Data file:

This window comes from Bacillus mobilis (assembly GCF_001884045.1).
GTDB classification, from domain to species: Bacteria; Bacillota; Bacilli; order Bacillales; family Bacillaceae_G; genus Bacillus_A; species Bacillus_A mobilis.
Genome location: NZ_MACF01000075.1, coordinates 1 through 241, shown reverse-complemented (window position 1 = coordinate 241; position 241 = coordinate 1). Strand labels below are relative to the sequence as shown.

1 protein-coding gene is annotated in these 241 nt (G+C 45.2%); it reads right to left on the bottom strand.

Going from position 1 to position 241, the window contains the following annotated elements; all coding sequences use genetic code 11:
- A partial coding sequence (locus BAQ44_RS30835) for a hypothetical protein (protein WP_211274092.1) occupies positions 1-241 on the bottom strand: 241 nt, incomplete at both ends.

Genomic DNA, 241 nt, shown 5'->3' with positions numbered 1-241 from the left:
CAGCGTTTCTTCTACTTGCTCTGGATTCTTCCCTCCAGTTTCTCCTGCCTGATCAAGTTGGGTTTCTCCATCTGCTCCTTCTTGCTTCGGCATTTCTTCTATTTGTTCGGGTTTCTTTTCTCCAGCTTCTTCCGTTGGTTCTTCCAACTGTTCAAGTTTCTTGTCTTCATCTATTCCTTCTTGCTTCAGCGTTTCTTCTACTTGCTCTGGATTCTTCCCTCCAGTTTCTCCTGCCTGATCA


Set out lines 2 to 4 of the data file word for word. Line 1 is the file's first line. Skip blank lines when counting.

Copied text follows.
GTDB classification, from domain to species: Bacteria; Bacillota; Bacilli; order Bacillales; family Bacillaceae_G; genus Bacillus_A; species Bacillus_A mobilis.
Genome location: NZ_MACF01000075.1, coordinates 1 through 241, shown reverse-complemented (window position 1 = coordinate 241; position 241 = coordinate 1). Strand labels below are relative to the sequence as shown.

1 protein-coding gene is annotated in these 241 nt (G+C 45.2%); it reads right to left on the bottom strand.